Is Organic better?

Nutrition is such a confusing and controversial topic. There are so many fads and fallacies that keep people stuck or flitting from one magic bullet to the next. I study the literature and in my practice I observe the effects different foods have on people’s health. The controversy over food is and will continue to be ongoing. Eating habits are one of the hardest things for people to change. Let’s examine some of the research so you can make your own decisions.


Organic food has become more popular and major industrialized food companies now have organic product lines. The trick is to understand how the terms are used especially when it comes to packaged or processed food. Organic foods must be free of artificial food additives. Chemical ripening, food irradiation, and genetically modified ingredients are used less often. Pesticides are allowed as long as they are not synthetic. However, under US federal organic standards, if pests and weeds are not controllable through management practices, nor via organic pesticides and herbicides, “a substance included on the National List of synthetic substances allowed for use in organic crop production may be applied to prevent, suppress, or control pests, weeds, or diseases. Organic pesticides tend to have natural substances like soaps, lime sulfur and hydrogen peroxide as ingredients. Not all natural substances are allowed in organic agriculture.

When you think you are buying organic, look carefully at the label and how the term organic is used. There are different levels of organic.

  • 100% Organic means all of the ingredients are organic
  • Organic means 95% or more of the ingredients are organic
  • Made with organic ingredients means at least 70% of the ingredients are organic

So why buy organic?

Studies have not proven that the nutritional content of organic foods are superior. There was very little difference in vitamin, mineral and nutrient content. The difference lies in how it is grown, processed and preserved.

  • Additives and Preservatives Food with a shelf life is processed and preserved to increase shelf life. It is stripped of nutrients and then flavoring, coloring, preservatives, thickening agents, texturizers and nutrients are added back in to make its taste and texture desirable. These can be the source of food sensitivities and intolerances.
  • Herbicides and Pesticides. Studies show that that consumers who eat organic fruits and vegetables can significantly reduce pesticide concentrations in their bodies. The risks of exposure to synthetic pesticides, especially organophosphate and pyrethroid insecticides that are toxic to the nervous system are greatest during pregnancy and childhood, when the brain and nervous system are most vulnerable. Studies published in the last decade demonstrated children’s higher sensitivity to the effects of neurotoxic pesticides. Adults are at risk as well because many act on estrogen receptors in men and women. These are called xenoestrogens and they can make you fat, anxious, irritable and cause hormone imbalances.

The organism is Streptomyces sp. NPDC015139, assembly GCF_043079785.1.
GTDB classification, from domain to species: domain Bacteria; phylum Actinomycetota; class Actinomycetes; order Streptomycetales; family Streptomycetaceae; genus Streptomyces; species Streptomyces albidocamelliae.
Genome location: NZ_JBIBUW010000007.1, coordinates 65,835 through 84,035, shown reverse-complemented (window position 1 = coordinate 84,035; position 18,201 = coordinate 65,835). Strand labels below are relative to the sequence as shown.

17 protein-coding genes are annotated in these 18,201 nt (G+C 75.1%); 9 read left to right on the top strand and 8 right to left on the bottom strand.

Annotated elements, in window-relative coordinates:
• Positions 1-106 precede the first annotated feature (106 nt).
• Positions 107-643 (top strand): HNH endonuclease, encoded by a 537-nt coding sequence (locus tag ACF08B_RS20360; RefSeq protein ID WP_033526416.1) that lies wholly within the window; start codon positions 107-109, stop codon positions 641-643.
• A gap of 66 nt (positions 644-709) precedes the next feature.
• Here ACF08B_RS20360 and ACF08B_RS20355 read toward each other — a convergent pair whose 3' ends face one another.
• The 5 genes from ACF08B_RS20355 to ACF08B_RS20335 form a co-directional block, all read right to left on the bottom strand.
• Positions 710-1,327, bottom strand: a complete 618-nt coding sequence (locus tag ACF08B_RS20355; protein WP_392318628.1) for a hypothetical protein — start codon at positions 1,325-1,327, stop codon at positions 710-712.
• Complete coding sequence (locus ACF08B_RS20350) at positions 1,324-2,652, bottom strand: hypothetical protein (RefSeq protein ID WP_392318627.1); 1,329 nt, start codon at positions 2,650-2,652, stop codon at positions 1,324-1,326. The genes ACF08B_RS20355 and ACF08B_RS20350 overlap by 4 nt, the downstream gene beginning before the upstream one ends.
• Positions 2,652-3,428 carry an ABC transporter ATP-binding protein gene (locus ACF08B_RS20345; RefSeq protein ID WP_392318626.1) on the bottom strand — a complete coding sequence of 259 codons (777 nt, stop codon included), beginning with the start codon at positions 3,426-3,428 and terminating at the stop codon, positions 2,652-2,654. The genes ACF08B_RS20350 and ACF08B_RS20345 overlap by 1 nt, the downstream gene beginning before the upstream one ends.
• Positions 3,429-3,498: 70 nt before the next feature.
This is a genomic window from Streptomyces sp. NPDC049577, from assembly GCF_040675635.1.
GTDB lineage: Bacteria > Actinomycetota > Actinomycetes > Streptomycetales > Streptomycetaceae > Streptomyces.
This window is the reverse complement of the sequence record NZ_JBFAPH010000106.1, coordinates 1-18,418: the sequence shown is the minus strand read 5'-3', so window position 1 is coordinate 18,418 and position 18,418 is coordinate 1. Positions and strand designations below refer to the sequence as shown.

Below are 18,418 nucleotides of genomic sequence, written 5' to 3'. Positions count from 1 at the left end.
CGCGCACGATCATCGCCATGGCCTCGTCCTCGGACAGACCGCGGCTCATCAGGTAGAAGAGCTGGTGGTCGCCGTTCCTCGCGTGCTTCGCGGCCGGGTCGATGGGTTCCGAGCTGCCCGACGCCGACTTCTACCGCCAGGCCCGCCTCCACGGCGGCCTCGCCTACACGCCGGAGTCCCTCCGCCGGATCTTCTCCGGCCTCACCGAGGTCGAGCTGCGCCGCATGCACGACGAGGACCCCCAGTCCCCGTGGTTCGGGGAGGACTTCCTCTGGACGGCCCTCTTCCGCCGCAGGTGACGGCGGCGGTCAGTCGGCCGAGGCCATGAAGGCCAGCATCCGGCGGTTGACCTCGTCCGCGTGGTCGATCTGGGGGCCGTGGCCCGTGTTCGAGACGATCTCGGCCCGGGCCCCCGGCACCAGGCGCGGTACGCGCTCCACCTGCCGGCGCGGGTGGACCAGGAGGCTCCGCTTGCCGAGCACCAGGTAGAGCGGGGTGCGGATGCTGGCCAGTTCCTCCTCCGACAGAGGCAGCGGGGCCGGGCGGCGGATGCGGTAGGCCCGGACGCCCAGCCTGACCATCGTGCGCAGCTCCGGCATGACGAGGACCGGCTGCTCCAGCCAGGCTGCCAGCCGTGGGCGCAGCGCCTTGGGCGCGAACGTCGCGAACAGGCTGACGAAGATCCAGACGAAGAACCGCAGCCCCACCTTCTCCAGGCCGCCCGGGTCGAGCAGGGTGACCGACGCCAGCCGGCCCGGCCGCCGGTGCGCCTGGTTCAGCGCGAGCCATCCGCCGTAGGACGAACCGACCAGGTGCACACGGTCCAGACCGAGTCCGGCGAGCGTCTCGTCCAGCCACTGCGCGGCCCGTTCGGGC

Do you have to buy everything organic?

This depends on your unique metabolic, genetic, and environmental risk factors as well as any illnesses, medications or sensitivities. You can be tested to find out how well you metabolize or detoxify.

Situations that may interfere with your ability to detoxify are as follows:

  • Food allergies and intolerances
  • Vitamin, mineral, amino acid and fatty acid deficiencies
  • Oxidative stress and damage
  • Genetic variants or SNP’s (single nucleotide polymorphisms)

All of these can be tested by a doctor who understands metabolism, genetics and functional anti aging medicine. You are unique and personalized medicine can help you understand your sensitivities and vulnerabilities so you can bypass metabolic and genetic blocks. You can turn off harmful genes and turn on helpful genes depending on your environment, lifestyle and food. Many nutrition programs only look at food as a means of getting enough protein, carbohydrate, fat, vitamins and minerals yet neglect the genetic and metabolic factors that can turn genes on or off and alter your metabolism. Our bodies are chemical labs and transform everything we put in it. Getting rid of toxins is an essential element for health, wellness and longevity.

If you are vulnerable or sensitive, an ideal situation would be to buy everything organic, however it is not always practical or attainable. The Environmental Working Group publishes a list of produce called the “dirty dozen.” Since these are heavily laden with pesticides, it is recommended that you buy these organic. The clean 15 have the lowest amount of pesticides and you don’t have to buy organic.

  • Dirty Dozen – apples, bell peppers, blueberries, celery, cucumbers, grapes, lettuce, nectarines, peaches, potatoes, spinach, and strawberries.
  • Clean 15 – onions, sweet corn, pineapples, avocado, cabbage, sweet peas, asparagus, mangoes, eggplant, kiwi, cantaloupe, sweet potatoes, grapefruit, watermelon, and mushrooms.

Is Organic better conclusion:

The list changes every year so be sure to check yearly.  Get tested to find out your unique genetic and metabolic sensitivities and vulnerabilies. Whenever possible, invest in your health and eat organic. Look for a metabolic specialist with a nutrition program to personalize medicine so you get optimal results.

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